A method is proposed for the solution of boundary value problems in finite elasticity. In this method successive small increments of the prescribed surface displacements and/or stresses and/or body forces are applied until the final prescribed values of these quantities are reached. The method lends itself to straightforward numerical analysis because the differential equations and boundary conditions that must be satisfied, at each increment, are linear in the incremental displacements. The problem is formulated in cartesian as well as curvilinear coordinates and in the material as well as in the spatial coordinate system. No restrictions are placed on the form of the strain energy function, but specific forms of the equations are given for a Neo‐Hookean material.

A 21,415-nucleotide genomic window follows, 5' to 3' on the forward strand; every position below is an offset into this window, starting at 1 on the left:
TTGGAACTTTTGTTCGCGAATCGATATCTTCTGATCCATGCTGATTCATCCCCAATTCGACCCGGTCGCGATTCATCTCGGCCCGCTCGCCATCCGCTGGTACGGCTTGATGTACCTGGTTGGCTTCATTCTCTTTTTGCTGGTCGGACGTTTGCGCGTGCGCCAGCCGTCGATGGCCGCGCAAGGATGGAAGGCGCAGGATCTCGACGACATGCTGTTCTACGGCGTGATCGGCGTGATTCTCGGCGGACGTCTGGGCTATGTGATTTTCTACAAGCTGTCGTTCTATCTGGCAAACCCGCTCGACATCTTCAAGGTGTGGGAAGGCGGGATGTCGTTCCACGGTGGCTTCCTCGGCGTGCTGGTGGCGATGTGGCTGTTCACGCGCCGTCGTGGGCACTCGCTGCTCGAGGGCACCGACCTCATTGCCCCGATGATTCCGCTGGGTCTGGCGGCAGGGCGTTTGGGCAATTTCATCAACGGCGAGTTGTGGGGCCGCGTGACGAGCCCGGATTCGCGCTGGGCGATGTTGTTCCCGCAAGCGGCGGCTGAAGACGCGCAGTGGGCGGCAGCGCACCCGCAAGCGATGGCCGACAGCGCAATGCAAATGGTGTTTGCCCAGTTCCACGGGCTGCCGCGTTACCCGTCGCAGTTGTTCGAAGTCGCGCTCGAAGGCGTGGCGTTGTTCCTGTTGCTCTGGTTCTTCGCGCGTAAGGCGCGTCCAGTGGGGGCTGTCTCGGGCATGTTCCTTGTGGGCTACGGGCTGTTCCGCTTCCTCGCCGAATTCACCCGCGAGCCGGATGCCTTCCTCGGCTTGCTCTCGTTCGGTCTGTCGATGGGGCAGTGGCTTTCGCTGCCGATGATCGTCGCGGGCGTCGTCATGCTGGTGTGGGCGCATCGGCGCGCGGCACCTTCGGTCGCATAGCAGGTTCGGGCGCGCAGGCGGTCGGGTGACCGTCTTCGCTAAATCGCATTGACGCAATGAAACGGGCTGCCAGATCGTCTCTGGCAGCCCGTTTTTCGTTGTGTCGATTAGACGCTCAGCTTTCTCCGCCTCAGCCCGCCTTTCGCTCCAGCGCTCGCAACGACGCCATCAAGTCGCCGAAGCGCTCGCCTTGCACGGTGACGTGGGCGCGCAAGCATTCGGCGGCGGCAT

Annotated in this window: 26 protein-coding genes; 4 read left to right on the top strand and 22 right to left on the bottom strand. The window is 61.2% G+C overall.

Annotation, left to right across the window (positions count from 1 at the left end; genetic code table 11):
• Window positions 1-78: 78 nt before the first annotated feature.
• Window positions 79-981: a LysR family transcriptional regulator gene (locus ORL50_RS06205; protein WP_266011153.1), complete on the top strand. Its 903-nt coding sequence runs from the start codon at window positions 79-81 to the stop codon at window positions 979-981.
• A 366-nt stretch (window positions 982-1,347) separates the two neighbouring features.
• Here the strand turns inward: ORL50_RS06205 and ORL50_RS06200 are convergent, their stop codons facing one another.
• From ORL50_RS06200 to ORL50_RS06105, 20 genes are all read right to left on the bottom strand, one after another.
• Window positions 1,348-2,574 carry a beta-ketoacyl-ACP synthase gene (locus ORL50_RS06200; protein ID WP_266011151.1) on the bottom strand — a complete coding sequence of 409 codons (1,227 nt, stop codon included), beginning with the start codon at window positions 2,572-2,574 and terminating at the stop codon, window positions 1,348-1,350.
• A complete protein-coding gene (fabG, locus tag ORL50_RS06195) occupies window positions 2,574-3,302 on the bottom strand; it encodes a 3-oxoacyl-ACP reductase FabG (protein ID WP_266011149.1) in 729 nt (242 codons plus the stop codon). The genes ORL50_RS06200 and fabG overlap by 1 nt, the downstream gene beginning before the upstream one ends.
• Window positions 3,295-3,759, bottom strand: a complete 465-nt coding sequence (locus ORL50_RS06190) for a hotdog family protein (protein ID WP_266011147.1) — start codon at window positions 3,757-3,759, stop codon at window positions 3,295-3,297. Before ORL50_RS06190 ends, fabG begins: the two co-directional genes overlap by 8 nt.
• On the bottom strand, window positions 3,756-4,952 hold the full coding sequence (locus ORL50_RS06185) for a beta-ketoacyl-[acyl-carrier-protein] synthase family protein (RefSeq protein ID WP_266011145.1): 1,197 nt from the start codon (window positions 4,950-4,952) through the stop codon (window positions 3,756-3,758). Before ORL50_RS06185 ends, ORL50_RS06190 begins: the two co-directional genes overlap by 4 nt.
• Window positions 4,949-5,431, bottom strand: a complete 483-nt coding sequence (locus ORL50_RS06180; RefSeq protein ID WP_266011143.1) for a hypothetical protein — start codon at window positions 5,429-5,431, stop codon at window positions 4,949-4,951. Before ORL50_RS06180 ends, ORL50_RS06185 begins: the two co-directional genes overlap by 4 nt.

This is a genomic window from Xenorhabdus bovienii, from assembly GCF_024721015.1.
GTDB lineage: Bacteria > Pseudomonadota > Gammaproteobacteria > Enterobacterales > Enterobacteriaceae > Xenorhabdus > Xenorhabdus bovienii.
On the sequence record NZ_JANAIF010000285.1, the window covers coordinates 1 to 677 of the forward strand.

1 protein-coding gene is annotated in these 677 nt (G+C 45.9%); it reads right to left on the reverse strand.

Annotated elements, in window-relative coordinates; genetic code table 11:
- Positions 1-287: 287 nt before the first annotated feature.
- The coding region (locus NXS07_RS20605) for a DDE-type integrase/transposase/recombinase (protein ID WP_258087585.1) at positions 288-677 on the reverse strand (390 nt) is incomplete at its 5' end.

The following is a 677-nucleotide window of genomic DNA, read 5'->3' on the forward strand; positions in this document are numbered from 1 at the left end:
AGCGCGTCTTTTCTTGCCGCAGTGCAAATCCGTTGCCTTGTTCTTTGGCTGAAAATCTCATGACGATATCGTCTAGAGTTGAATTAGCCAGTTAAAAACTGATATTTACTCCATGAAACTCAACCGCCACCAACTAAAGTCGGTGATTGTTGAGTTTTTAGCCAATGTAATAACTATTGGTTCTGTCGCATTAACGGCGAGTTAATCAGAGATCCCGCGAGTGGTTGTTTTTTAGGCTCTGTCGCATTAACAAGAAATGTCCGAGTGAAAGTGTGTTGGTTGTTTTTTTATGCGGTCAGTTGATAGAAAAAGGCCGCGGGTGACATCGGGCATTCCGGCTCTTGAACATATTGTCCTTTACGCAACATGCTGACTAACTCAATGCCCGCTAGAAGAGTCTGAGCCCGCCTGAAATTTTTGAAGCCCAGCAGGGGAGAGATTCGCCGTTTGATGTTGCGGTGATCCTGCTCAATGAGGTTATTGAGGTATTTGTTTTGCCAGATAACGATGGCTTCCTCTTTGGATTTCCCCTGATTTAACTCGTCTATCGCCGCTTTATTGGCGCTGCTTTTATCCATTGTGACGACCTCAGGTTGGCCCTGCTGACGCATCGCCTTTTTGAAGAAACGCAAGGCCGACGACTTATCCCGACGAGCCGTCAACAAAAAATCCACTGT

14(1970); http://dx.doi.org/10.1122/1.549185View Description Hide Description
This investigation represents the application of the theory of large deformation of elastic membranes to the problem of the inflation of an axially symmetric membrane by a linearly varying hydrostatic pressure. The membrane considered here is made of neo‐Hookean material. Under the assumption of very large deformation, it is shown that the stress resultants on the middle surface of the membrane are everywhere equal and constant. The problem is then reduced to a purely kinematic one. The governing equation is found to be nonlinear integral equation of the Volterra type. Further study of the problem shows that, irrespective of their initial configurations, axially symmetric membranes tend to deform to an identical shape under the present system of deforming forces. The exact analytical solution of the nonlinear integral equation has not been found. A computer program has therefore been developed to generate a numerical solution describing the deformed shape when the pressure is exerted by various types of fluids with different weight densities.